If things seem a little fishy at your Kentucky Derby or Cinco de Mayo party on Saturday, don’t blame the tequila or beer. Blame Earth’s satellite, the moon.

A "supermoon" or a "super full moon" occurs when the moon is closer to Earth than normal, making it look about 14 percent bigger and 30 percent brighter. Guess what, this year's biggest full moon will occur on Saturday night at 11:35 p.m.

Under normal conditions, the moon is close enough to Earth to make its weighty presence felt: It causes the ebb and flow of the ocean tides. The moon's gravity can even cause small but measureable ebbs and flows in the continents, called "land tides" or "solid Earth tides," too. The tides are greatest during full and new moons, when the sun and moon are aligned either on the opposite or same sides of the Earth.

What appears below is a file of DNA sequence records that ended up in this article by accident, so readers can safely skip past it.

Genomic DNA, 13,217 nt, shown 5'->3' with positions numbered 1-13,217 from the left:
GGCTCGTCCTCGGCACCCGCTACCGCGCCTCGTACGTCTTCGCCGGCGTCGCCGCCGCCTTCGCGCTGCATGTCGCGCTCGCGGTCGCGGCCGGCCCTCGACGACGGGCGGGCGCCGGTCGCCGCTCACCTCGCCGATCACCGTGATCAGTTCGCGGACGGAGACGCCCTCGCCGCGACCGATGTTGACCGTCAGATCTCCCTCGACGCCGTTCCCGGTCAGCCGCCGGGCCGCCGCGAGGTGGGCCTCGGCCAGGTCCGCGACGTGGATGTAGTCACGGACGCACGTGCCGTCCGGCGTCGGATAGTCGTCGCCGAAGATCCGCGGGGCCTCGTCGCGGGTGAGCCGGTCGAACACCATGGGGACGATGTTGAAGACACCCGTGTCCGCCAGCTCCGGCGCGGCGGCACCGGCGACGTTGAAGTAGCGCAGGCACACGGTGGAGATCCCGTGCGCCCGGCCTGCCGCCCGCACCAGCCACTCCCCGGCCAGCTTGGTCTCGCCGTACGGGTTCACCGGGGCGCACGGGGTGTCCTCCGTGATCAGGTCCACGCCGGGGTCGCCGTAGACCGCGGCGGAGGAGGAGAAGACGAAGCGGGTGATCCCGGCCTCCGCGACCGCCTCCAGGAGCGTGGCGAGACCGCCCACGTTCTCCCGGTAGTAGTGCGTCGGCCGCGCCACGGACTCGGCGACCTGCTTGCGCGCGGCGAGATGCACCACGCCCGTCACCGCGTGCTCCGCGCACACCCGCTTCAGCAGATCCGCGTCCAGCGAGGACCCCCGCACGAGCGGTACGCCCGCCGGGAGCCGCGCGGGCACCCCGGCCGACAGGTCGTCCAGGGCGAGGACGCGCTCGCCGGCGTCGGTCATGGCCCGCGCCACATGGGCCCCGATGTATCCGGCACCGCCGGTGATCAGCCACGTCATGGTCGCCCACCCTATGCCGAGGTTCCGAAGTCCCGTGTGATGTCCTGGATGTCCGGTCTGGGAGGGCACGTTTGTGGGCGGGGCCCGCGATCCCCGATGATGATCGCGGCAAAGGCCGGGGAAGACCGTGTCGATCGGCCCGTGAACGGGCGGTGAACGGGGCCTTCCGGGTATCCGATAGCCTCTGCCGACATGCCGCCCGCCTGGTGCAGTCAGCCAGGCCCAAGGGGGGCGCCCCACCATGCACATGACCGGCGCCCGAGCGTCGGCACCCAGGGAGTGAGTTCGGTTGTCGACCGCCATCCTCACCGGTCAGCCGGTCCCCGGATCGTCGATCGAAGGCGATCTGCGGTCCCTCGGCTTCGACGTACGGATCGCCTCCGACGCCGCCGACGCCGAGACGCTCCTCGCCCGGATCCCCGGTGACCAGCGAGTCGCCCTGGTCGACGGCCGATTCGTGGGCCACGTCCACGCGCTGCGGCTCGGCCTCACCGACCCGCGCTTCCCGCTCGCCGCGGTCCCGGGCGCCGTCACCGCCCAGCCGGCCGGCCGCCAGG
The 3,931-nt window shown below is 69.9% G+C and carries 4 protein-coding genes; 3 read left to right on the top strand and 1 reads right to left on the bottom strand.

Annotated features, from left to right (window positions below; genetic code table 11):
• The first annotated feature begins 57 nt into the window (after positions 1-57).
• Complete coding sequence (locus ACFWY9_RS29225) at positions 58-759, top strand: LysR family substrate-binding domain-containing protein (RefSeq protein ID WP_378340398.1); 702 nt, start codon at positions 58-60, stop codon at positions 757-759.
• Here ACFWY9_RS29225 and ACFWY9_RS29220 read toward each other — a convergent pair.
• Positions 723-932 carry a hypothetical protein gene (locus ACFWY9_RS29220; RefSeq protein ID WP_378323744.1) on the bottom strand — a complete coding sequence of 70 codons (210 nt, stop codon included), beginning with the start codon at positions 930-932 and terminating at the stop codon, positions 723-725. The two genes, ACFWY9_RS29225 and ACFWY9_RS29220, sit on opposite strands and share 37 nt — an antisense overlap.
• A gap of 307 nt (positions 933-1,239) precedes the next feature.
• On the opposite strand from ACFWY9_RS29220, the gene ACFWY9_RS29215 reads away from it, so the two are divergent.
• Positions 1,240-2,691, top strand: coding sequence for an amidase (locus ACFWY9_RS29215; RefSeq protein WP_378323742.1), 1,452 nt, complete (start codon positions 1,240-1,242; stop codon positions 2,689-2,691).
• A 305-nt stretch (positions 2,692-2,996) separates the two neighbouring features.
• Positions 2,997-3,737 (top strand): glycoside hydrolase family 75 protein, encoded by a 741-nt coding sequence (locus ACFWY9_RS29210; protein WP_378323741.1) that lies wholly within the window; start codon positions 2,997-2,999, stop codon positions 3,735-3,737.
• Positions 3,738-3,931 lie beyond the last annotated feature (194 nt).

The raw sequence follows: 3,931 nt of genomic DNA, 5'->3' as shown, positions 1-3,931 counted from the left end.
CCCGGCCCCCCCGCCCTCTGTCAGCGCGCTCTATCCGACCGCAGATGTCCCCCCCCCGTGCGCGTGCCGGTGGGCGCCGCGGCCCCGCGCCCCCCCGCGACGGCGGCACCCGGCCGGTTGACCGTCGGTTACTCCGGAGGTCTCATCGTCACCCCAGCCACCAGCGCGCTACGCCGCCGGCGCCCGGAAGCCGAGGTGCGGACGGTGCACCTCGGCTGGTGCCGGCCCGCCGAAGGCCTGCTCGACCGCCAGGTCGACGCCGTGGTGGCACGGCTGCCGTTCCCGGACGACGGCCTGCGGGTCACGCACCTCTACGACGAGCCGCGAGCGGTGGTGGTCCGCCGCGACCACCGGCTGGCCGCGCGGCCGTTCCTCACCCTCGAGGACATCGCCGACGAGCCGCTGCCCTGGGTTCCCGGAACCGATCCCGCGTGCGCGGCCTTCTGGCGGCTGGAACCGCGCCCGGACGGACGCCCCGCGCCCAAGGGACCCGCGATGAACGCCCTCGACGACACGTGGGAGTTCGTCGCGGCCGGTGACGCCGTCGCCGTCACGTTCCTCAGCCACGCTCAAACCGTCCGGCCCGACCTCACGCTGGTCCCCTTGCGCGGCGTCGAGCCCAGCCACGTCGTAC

According to Space.com, the best time to look is when the moon is low in the sky, after it rises or before it sets. At these times, you can see the moon behind objects, creating the illusion of a larger moon.

 

[via Space]